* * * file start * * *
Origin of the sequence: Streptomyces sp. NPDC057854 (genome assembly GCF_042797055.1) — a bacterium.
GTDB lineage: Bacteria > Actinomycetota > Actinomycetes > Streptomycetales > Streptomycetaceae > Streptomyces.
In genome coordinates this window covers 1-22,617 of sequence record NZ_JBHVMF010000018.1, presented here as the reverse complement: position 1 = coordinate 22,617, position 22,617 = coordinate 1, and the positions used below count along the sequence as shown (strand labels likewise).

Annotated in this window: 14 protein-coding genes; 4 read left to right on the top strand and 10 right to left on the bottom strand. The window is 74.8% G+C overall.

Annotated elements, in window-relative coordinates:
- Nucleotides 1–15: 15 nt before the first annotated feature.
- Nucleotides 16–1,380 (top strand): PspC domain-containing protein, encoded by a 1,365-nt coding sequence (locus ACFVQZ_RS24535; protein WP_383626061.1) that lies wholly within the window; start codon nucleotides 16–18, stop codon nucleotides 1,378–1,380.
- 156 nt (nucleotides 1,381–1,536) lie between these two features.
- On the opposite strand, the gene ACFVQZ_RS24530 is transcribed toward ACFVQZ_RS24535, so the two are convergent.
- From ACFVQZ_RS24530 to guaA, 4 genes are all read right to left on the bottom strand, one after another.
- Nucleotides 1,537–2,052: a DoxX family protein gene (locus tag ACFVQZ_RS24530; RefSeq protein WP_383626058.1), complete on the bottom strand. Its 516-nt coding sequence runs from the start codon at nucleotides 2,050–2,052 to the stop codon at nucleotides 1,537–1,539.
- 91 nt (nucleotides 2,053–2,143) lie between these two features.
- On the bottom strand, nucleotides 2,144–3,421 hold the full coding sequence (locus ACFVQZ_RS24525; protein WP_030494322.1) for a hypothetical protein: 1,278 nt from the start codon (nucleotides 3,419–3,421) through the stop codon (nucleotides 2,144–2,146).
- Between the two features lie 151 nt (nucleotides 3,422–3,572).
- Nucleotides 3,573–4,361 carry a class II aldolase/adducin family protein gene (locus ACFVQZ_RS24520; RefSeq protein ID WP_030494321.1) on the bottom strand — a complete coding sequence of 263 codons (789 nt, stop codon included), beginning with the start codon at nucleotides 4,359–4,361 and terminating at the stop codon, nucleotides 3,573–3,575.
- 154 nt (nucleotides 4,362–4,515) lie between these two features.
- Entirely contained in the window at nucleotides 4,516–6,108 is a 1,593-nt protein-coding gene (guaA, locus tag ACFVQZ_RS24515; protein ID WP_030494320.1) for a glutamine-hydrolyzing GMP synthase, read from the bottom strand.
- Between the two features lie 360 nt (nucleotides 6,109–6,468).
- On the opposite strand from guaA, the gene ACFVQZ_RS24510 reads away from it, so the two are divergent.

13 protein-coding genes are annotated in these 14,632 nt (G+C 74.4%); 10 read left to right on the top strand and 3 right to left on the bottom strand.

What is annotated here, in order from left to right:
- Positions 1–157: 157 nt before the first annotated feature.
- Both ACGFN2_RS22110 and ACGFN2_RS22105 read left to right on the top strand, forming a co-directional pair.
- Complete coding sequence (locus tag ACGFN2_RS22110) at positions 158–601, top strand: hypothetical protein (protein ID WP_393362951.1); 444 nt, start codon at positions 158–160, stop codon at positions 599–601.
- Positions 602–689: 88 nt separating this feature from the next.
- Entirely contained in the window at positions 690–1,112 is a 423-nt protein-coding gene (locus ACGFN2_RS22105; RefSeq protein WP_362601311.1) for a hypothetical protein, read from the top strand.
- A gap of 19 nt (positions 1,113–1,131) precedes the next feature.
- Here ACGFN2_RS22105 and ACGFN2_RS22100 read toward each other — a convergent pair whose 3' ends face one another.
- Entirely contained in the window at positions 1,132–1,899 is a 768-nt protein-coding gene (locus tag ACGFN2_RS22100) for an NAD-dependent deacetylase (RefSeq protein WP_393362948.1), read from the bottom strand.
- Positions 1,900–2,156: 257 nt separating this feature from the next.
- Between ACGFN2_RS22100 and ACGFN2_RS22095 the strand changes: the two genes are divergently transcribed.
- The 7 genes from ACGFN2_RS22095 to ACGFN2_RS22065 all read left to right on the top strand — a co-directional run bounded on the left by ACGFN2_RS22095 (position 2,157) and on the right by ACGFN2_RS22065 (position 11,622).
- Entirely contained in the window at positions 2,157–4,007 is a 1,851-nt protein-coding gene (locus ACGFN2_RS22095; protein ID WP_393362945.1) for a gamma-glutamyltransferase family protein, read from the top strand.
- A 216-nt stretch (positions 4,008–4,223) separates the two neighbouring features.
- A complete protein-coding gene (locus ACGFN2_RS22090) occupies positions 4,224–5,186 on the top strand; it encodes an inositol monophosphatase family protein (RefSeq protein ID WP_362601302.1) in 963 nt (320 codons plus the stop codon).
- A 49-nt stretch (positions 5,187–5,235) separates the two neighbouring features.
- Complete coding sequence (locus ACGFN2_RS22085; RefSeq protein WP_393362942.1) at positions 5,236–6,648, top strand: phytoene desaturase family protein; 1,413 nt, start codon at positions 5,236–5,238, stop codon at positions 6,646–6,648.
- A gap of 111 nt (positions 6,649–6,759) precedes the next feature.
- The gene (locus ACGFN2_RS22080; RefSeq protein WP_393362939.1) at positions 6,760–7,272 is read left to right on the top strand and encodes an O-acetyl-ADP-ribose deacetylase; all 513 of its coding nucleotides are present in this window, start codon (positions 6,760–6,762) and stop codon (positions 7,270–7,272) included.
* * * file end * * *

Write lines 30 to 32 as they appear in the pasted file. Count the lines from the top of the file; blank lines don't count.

- Positions 1,900–2,156: 257 nt separating this feature from the next.
- Between ACGFN2_RS22100 and ACGFN2_RS22095 the strand changes: the two genes are divergently transcribed.
- The 7 genes from ACGFN2_RS22095 to ACGFN2_RS22065 all read left to right on the top strand — a co-directional run bounded on the left by ACGFN2_RS22095 (position 2,157) and on the right by ACGFN2_RS22065 (position 11,622).